One of the functions of a sectional title body corporate is to maintain the common property, including common property machinery, plant (in the machinery context), fixtures and fittings. This provision makes total sense because it removes the possibility of neglect of the common property by owners unwilling or unable to do their share of maintenance. In traditional sectional title schemes – the ordinary block of twelve flats – it’s just not practical or cost effective for owners to maintain individual parts of the common property. Additionally, many of the maintenance operations in the traditional block of flats are too difficult or too expensive for individuals to perform.
But where it could be sensible that owners undertake the maintenance of specific portions of common property, or arrange that it is undertaken, and pay the costs directly, and where the particular circumstances of the scheme justify it, is there a way to allow it? We believe that there is.
The first consideration is how owners may be authorised to perform maintenance of common property.
The body corporate has the power to appoint agents and employees, and delegate its powers and functions.
The body corporate itself, as a juristic person, cannot do anything as it is a legal, not a physical entity. It must appoint, employ or contract with persons and service providers who will perform the operations for which the body corporate is responsible. There is no provision in the Sectional Titles Act or prescribed rules that requires all these appointees, employees and contractors to be external professionals. Owners can be, and are appointed in this regard.
The second consideration is how to allow owners to directly pay the actual costs of the maintenance they perform, rather than the contribution they pay in terms of the participation quota.
The participation quota determines three things, or has three effects. They are, the extent of the undivided share each owner has in the ownership of the common property; the value of each member’s vote; and the proportion of the total levy each owner is liable to pay. The second and third effects can be changed by making a rule in terms of section 32(4) of the Act. Authorising the rule requires a special resolution as well as the written consent of any owner adversely affected by the terms of the rule. Such a rule could make individual owners liable for specific expenses, such as the maintenance of the roof in the case of the building comprising only their section.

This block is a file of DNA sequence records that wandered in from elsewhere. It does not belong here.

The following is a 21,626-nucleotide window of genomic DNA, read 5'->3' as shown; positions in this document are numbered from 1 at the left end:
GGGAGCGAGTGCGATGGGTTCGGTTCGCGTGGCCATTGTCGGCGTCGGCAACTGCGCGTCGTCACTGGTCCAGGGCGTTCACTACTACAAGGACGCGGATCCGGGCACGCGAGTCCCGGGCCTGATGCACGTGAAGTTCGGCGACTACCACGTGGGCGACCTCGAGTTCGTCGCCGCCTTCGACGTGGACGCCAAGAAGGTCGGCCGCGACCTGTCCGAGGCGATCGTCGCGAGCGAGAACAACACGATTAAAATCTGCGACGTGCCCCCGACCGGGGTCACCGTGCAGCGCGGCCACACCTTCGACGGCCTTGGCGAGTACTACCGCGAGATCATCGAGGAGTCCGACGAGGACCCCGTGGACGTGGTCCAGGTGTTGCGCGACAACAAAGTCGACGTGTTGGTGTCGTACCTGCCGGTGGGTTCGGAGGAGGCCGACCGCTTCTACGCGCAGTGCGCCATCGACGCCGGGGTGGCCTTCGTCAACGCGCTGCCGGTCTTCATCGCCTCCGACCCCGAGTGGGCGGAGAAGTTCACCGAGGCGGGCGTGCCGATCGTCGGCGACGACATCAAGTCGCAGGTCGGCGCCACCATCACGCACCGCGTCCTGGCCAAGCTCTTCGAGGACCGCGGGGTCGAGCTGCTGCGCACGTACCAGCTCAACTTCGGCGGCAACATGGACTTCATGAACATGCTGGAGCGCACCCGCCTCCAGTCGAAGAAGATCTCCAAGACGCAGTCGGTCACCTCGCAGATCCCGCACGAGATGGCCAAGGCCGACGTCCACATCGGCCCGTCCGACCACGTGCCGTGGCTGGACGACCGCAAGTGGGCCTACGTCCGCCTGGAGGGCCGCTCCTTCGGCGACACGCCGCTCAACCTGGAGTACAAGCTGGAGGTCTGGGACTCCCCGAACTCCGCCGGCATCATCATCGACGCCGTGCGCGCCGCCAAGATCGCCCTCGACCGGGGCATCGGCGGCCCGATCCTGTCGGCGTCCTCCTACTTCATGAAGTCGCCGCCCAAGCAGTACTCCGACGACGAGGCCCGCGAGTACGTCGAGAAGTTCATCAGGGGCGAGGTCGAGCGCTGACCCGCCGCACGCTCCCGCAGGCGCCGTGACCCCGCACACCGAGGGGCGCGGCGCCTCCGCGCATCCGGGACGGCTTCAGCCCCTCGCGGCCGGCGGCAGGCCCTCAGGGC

Another, and perhaps more logical method, would be to make the envelope of that building subject to exclusive use in favour of the owner of that section. Section 37(1)(b) requires the body corporate to recover its costs in respect of an exclusive use area from the owner who holds the rights to that specific portion of the common property, unless in terms of the rules, the owner is responsible for those costs. The Act therefore accommodates the idea of owners paying expenses relating to exclusive use areas directly.
The delegation of maintenance tasks and the payment arrangements can be entrenched in the schemes rules, preferably the management rules since these are not conduct issues.
When making these rules, one must remember that these arrangements would be a departure from the fundamental nature of how sectional title schemes are intended to work, and are dependent on the physical nature of the scheme, or the portions of common property intended for owner maintenance, as well as the agreement of the whole community by unanimous resolution.
Article reference: Paddocks Press: Volume 10, Issue 11, Page 2.
Anton Kelly is an extremely knowledgeable specialist Sectional Title and HOA teacher and consultant. Having been the lead teacher on all the Paddocks courses for the last 5 years, Anton lives and breathes Sectional Title and HOA law, all day every day. There are not many issues he hasn’t come across before.
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